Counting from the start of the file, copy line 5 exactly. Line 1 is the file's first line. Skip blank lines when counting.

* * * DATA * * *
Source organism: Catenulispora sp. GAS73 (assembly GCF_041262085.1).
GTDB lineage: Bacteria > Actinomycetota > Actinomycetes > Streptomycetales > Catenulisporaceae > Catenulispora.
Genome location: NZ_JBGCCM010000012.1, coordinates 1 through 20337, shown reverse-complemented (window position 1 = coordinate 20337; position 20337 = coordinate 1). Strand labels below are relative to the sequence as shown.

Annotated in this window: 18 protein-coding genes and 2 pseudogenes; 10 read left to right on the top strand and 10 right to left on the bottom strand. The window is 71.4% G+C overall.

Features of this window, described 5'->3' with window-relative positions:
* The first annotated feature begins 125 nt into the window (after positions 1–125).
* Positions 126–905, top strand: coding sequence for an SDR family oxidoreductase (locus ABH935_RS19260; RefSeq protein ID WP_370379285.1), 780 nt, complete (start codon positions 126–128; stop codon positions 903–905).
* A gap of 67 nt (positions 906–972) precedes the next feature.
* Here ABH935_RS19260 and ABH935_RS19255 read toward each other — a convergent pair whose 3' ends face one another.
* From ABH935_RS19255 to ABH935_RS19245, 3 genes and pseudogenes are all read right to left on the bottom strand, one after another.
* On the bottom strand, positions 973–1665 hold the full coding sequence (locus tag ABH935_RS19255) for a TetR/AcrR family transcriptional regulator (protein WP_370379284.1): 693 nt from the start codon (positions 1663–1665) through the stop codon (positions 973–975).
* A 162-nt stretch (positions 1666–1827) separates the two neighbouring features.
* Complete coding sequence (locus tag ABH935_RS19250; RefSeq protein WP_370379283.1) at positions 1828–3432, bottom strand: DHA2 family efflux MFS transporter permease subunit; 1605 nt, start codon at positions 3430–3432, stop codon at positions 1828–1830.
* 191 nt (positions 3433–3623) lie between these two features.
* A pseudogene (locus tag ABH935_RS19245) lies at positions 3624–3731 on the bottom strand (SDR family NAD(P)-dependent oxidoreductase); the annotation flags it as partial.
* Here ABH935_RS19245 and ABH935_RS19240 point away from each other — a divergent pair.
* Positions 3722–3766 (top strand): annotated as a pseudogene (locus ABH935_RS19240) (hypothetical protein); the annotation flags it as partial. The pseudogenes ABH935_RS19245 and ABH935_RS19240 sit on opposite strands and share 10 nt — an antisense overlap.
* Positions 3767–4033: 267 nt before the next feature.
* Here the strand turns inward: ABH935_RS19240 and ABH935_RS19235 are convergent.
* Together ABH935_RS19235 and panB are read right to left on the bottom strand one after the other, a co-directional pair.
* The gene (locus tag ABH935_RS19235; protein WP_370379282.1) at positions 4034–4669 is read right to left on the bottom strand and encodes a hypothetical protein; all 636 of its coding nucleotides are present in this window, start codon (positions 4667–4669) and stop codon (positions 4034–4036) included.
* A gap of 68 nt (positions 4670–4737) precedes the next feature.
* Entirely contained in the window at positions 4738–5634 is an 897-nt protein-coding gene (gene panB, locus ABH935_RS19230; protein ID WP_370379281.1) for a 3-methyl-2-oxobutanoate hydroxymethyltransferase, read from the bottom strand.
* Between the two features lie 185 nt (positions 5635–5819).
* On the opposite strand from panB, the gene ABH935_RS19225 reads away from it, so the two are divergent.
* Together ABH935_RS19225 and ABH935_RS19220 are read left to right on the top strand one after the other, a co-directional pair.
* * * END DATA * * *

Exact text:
Features of this window, described 5'->3' with window-relative positions: